I'm not interested in sacrificing choice. I'm interested in changes that will preserve my ability to decide that that dance class over there is a better fit for this child than the more local one, or that that grocery store has better produce than this one.
  • Doc TorDoc Tor Hell Host
    "I'm not interesting in sacrificing my choice" is what you mean. Everybody else can quite clearly go fuck themselves, especially those who don't have a car, live near a major road, cycle or walk to work, use public transport, are poor, and further afield, those who live within 3m of sea level.
  • I walk to work, and for the sake of a 5 minute detour can swing via a supermarket (which is also an entrance to the high-street equivalent for a new town). It is therefore more convenient for me to buy groceries 2 or 3 times a week than get the car out once a week for a big shop. But, that's a choice I made - to live within walking distance of work. Coupled to sensible 1960s town planning that says "let's have shops in places most people can get to easily by walking or on a bus". If schools were adequately funded so the local school is always as good as a more distant one, why does there need to be choice?
  • Doc Tor wrote: »
    "I'm not interesting in sacrificing my choice" is what you mean. Everybody else can quite clearly go fuck themselves, especially those who don't have a car, live near a major road, cycle or walk to work, use public transport, are poor, and further afield, those who live within 3m of sea level.

    No, that's not what I mean, at all.

    Your categories of people who you think I have no concern for are hopelessly confused, which I find surprising, as I generally expect more clarity of thought from you.

    People who are poor are about the only set of people in your list of categories who have little choice. In general, my solution to "some people are poor" tend to be "give them money and empower them to make choices".

    Your other sets of people - cyclists and walkers, public transport users, non-car-owners - have, if they are not also poor, made the choice to travel in those ways rather than by car. Presumably that is a reasonable choice to make given their own particular circumstances, or they would not have made it. And of course I should be concerned, in my hypothetical urban planning exercise, with those people. But I should not be concerned with those people to the exclusion of people who currently feel the need to have a car.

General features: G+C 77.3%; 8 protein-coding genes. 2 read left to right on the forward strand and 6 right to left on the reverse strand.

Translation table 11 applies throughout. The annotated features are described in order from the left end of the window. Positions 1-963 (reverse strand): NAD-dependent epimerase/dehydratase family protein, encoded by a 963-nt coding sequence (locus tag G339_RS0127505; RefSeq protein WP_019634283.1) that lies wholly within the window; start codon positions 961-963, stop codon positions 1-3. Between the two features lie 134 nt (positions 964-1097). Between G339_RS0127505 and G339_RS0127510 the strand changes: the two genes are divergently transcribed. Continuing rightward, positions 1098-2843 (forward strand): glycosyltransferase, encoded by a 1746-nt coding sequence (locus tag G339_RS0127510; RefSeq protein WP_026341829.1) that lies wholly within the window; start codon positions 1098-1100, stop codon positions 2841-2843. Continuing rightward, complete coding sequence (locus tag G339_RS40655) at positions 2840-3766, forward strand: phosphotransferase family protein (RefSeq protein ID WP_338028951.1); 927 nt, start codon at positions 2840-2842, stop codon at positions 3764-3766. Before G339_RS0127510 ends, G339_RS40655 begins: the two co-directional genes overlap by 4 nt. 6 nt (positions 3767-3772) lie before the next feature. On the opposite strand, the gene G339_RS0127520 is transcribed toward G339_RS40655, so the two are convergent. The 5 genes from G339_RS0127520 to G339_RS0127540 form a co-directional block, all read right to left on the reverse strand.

For people who feel that a combination of walking, public transport, and cycling is adequate to meet their needs and desires, any change in the direction we are discussing will leave them satisfied - if they are already happy with those modes of transport, then making them better can only be an improvement for these people.

    Which is why my questions are about how to remove some of the cars from the car-driving people whilst leaving them relatively satisfied with the exchange, and how to do it in an economically rational way.

    (In terms of fuel efficiency, sea level rises and so on, the new routemaster buses in London get about 7 mpg, and have a capacity of 87 people when jammed full (62 seats). Comparing a hybrid bus with a hybrid car, a Toyota Prius gets around 70 mpg in real life (nobody gets the headline "official" numbers) and seats five. In terms of fuel use per seat, that gives the bus a roughly 20% advantage in fuel consumption. Which isn't all that much of a difference. It's when you compare a fairly full bus to a car travelling around full of empty space with a single person that you see the big difference. It doesn't matter for these purposes whether the car and bus are full of people or full of people's shopping or other stuff that they need to move around - sure, you could take a carload of shopping in some kind of cart on a bus, but the shopping would take up a couple of seats.

    And of course, if we're comparing a family in a family car with the same family sat in solitary splendour in a bus, then the bus is absurd. There's always going to be a place in any transportation plan for car-scale vehicles to serve unpopular journeys.

    London buses travel at an average of between 5 and 25 mph (depends on route & stop frequency - average is less than 10mph). So at 7mpg, that's about £1.80 worth of diesel an hour. The bus driver makes a bit more than £10 an hour, so with overheads it's got to cost the bus company more than £20 per hour to employ him. I can't easily find maintenance costs for buses, but can find multiple mentions of unsupported claims that driver wages are the dominant cost of running a bus service. Which suggests that autonomous vehicles should do rather good things for the economics of public transport.